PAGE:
However, frequent replacement of the management does not ensure continuity of work, because most of them are appointed according to political party preferences and not based on professionalism. It is worth noting that in Prishtina, the change of political party in power and appointment of some new directors, who did not have much experience in public administration, delayed urbanism services for some time. This happened in the case of permitting construction of new building and certification of the use of them.

Women in local politics

According to the applicable legislation on elections, a 30% quota for women representation in electoral lists and legislative bodies at local and central level (Kosovo Assembly and municipal assemblies) was set, while so far only one woman has managed to become a mayor (in Gjakova/Djakovica - 2013 elections).

However, the Law on Gender Equality has been adopted since 2015, thus promoting gender equality of not less than 50% in all public bodies, including an increase of percentage in electoral lists. This quota remains a challenge to implement as there is no political will among the political parties to adhere to it. In the last local elections in 2017, political parties have presented the same quota of 30% of women in electoral lists, which are contrary to the principles of the Law on Gender Equality. Despite the lobbying by civil society, no initiative has been taken to align legislation on elections and gender equality.

“Until then, however, it is important for political entities to demonstrate a democratic and inclusive spirit throughout the electoral cycle, with particular emphasis on proportionately compiling electoral lists for men and women candidates in compliance with the Law on Gender Equality. Creating equal space for women and men is a precondition for achieving the level of gender equality we aim,” said Valeza Zogjani at Democracy for Development (D4D). 

Following the results of the last parliamentary elections in 2021, and the appointment of six women to cabinet posts in the new government of Kosovo has proved that women can make their mark in politics and this pattern should be replicated in the local elections as well.

“Every single law that comes to the assembly should be seen through the gender lens. You will see us talking and fighting for gender equality, no matter what the topic in the assembly and the government is,” said Vjosa Osmani, the newly elected president of Kosovo.

The way forward?

The Ministry of Local Government has analyzed local elections policies, which includes the need to initiate amendments of the Law on Local Elections. Priority will be given to its harmonization with the Law on Gender Equality, i.e. increase the gender quota to 50%, as well as addressing problems that have been identified in practice such as voting of the diaspora, revising provisions concerning the invalid ballots, the need for a runoff, etc. The preparation of this law before the local elections will be a challenge, considering the priorities that the new government emerging from the 2021 parliamentary elections may have, such as the COVID-19 crisis, economic recovery, and foreign relations.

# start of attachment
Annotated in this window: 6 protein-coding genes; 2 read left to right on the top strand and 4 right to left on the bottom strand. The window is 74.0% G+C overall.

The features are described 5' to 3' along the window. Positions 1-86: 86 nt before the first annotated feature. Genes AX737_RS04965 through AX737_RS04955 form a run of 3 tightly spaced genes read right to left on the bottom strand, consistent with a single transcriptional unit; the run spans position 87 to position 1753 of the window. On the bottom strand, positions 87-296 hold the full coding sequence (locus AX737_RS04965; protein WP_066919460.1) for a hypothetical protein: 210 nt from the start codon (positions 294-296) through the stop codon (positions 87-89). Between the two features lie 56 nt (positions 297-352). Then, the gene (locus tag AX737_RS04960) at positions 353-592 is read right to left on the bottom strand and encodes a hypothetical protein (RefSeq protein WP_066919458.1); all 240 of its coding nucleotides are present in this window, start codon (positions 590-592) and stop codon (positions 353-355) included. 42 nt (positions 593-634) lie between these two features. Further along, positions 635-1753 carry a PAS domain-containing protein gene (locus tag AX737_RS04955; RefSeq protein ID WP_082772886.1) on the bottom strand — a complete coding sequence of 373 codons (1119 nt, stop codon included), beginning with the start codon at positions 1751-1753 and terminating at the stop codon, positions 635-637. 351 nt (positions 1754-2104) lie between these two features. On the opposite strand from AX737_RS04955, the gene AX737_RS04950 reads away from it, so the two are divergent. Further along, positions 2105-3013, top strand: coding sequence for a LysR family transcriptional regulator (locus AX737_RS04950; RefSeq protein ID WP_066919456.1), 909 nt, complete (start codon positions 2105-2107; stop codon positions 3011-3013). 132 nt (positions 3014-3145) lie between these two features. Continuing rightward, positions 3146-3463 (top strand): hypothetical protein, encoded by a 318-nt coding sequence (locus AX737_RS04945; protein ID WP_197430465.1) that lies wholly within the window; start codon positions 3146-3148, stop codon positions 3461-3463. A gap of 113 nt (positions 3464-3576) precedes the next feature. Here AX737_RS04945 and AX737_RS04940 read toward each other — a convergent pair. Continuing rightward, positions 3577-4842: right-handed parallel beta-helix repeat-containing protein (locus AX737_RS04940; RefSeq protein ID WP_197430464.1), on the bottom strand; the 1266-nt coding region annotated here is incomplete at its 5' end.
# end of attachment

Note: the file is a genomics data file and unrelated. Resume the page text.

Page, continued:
However, even if the Law on Local Elections is amended, the issue with the appointment of municipal directors is not expected to change, as this is regulated by the Law on Local Self-Government, and to amend this law a double majority of the Assembly of Kosovo is required.

Furthermore, the recent parliamentary elections have indicated that there could be a change in municipalities’ leadership, in terms of the winning political party, in local elections, and the citizens demand better services, even though some progress has been achieved in the last years. This is because the winning party in parliamentary elections, “Vetëvendosje”, has won in most municipalities and because of that changes in the administration, management, and programs for the development of municipalities are expected.

All of these make the upcoming local elections challenging for Kosovo. However, the most important thing for citizens is leadership that ensures the continuation of the provision of effective and qualitative services in municipalities, transparency, and respect for democratic values.

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Selvete Dibrani works as Senior Intervention Manager for the Decentralization and Municipal Support (DEMOS) project in Kosovo. She worked with different international organizations, supporting public administration in the development of policies and legislation. Her experience is mainly in local government, property rights, human rights, agriculture, and environment. Her special interest is in working on the implementation of international human rights instruments in the country.
Teuta Jaha-Hoxha works for HELVETAS Swiss Intercooperation as an Intervention Manager in the Decentralization and Municipal Support (DEMOS) project in Kosovo since July 2014. She used to work for 7 years in local level administration in a managing position and for 6 years with the international organization as an Urban/Spatial Planner within UN-Habitat.